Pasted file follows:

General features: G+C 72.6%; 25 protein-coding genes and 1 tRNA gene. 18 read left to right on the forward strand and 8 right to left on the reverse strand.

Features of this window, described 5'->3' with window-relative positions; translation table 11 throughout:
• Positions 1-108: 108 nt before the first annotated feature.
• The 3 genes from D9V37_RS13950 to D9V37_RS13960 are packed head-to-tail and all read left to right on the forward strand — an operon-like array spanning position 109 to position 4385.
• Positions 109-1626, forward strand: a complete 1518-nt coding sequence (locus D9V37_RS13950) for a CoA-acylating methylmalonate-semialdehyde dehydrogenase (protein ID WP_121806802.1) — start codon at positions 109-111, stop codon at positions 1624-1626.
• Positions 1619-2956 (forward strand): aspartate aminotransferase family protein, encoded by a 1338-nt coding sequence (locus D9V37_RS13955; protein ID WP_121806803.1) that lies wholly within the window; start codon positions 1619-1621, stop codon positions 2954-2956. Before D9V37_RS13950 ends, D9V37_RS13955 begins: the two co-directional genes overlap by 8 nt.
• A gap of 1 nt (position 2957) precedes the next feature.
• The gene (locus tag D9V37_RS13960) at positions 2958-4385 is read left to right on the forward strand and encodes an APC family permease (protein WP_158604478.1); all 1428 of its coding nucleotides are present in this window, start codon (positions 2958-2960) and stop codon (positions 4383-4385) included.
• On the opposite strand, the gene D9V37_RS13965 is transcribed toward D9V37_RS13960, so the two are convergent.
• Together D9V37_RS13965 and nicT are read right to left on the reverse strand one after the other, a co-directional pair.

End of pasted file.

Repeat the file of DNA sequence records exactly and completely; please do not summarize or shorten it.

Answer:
General features: G+C 72.6%; 25 protein-coding genes and 1 tRNA gene. 18 read left to right on the forward strand and 8 right to left on the reverse strand.

Features of this window, described 5'->3' with window-relative positions; translation table 11 throughout:
• Positions 1-108: 108 nt before the first annotated feature.
• The 3 genes from D9V37_RS13950 to D9V37_RS13960 are packed head-to-tail and all read left to right on the forward strand — an operon-like array spanning position 109 to position 4385.
• Positions 109-1626, forward strand: a complete 1518-nt coding sequence (locus D9V37_RS13950) for a CoA-acylating methylmalonate-semialdehyde dehydrogenase (protein ID WP_121806802.1) — start codon at positions 109-111, stop codon at positions 1624-1626.
• Positions 1619-2956 (forward strand): aspartate aminotransferase family protein, encoded by a 1338-nt coding sequence (locus D9V37_RS13955; protein ID WP_121806803.1) that lies wholly within the window; start codon positions 1619-1621, stop codon positions 2954-2956. Before D9V37_RS13950 ends, D9V37_RS13955 begins: the two co-directional genes overlap by 8 nt.
• A gap of 1 nt (position 2957) precedes the next feature.
• The gene (locus tag D9V37_RS13960) at positions 2958-4385 is read left to right on the forward strand and encodes an APC family permease (protein WP_158604478.1); all 1428 of its coding nucleotides are present in this window, start codon (positions 2958-2960) and stop codon (positions 4383-4385) included.
• On the opposite strand, the gene D9V37_RS13965 is transcribed toward D9V37_RS13960, so the two are convergent.
• Together D9V37_RS13965 and nicT are read right to left on the reverse strand one after the other, a co-directional pair.